All 9 systematic reviews “fully addressed” (ie, examined all components of the PICOs) of 9 research questions (mother’s own milk, donor human milk, fortification, infant formula, emollients, probiotics, or any CPAP, early and prophylactic CPAP). Fifteen research questions (KMC, early initiation, responsive feeding, advancement, exclusive breastfeeding (EBF) duration, iron, zinc, vitamin D, vitamin A, calcium and phosphorous, multiple micronutrients, CPAP pressure source, methyl xanthines, family involvement, and family support) had no systematic review.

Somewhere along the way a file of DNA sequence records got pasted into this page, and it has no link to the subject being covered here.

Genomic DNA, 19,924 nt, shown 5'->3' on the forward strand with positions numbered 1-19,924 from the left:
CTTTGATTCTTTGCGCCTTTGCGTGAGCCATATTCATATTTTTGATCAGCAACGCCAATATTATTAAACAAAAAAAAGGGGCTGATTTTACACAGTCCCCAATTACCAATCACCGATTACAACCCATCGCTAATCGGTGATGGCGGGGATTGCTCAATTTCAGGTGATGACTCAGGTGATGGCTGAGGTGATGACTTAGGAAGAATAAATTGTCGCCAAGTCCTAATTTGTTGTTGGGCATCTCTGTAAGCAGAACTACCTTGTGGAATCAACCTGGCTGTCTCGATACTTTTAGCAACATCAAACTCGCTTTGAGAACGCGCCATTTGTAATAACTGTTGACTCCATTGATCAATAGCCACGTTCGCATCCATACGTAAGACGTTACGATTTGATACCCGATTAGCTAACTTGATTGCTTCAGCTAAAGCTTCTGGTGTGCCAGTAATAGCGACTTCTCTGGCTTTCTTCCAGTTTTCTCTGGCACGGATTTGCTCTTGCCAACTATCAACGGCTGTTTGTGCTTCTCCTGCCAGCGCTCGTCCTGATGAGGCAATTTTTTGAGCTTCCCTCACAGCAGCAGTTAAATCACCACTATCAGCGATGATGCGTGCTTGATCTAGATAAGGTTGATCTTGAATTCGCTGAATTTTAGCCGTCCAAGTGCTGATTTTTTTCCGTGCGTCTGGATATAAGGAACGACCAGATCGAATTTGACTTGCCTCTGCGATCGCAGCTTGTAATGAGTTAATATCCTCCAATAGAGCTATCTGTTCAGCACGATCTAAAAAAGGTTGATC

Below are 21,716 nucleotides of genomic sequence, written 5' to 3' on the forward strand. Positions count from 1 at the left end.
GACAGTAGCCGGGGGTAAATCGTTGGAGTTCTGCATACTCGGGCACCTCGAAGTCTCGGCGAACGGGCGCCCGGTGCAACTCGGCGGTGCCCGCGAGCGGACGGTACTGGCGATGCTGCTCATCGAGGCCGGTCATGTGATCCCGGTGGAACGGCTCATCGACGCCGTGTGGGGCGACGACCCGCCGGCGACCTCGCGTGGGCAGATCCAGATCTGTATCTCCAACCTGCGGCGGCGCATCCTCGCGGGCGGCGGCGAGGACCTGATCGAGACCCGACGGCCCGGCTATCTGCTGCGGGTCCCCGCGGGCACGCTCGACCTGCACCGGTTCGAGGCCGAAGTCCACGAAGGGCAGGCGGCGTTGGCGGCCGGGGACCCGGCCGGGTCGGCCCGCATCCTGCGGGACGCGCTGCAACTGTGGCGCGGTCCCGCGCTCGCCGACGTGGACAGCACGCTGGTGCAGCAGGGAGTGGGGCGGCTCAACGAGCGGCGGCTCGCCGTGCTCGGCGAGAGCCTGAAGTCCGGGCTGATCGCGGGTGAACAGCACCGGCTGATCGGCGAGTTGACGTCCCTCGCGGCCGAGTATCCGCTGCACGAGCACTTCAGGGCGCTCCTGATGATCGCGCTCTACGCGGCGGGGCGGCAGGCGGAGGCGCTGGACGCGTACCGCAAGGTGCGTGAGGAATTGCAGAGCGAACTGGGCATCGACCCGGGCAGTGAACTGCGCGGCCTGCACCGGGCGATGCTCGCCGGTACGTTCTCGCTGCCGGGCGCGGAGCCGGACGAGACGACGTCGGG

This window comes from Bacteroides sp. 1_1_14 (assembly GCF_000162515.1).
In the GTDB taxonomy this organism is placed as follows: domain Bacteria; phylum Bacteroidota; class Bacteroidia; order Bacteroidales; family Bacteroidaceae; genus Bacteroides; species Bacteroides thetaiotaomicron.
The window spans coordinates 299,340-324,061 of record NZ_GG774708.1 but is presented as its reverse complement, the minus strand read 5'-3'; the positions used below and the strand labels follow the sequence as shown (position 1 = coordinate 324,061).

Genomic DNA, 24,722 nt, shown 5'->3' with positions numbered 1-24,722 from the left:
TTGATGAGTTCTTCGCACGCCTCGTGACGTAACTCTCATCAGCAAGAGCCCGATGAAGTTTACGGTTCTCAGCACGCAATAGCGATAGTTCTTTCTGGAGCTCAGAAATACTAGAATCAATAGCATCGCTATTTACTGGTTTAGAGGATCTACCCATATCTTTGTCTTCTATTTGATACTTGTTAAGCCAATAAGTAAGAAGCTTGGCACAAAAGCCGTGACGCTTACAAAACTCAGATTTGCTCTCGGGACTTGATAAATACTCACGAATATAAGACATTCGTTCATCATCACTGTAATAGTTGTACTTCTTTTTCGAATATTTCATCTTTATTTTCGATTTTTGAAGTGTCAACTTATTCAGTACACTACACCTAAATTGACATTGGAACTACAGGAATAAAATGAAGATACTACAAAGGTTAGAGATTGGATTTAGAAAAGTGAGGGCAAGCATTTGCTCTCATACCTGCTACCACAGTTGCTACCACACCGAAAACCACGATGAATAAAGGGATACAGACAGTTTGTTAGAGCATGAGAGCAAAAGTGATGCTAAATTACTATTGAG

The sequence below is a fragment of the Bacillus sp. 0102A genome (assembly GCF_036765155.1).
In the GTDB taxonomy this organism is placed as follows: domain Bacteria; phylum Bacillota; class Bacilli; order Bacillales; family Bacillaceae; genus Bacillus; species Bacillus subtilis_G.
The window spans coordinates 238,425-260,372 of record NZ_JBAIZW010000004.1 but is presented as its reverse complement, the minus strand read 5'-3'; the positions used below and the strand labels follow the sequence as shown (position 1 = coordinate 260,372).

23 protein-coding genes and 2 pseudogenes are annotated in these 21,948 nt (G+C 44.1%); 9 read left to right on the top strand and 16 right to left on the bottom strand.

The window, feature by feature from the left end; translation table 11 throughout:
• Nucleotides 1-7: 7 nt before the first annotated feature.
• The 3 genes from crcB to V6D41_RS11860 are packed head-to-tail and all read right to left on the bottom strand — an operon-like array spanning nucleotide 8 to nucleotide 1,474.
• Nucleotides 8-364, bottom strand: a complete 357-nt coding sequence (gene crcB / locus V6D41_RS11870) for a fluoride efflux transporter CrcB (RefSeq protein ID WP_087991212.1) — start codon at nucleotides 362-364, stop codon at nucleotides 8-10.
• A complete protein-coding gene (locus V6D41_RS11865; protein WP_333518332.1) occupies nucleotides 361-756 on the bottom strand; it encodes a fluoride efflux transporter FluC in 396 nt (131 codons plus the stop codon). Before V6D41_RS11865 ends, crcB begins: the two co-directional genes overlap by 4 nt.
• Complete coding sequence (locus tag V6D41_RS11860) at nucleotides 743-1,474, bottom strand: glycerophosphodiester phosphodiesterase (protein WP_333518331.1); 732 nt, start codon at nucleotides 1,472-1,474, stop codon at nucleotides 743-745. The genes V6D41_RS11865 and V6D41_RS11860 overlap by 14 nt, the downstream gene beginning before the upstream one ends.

The AMSTAR quality assessment is summarized in Table 3. We were not able to assess the quality of 2 reviews; 1 was a network meta-analysis,19  and 1 was an empty review14  which found no trials. All the other 7 reviews were rated as high. All reviews used the Cochrane risk of bias (ROB) tool,23  and the GRADE system for assessing the certainty of the body of evidence.24,25  All used a comprehensive search strategy, all assessed the potential impact of bias on the results of the meta-analysis, and accounted for bias in discussing the results, and all assessed heterogeneity and small study bias. Two reviews did not report if they performed study selection in duplicate and 5 reviews did not report on the funding of studies.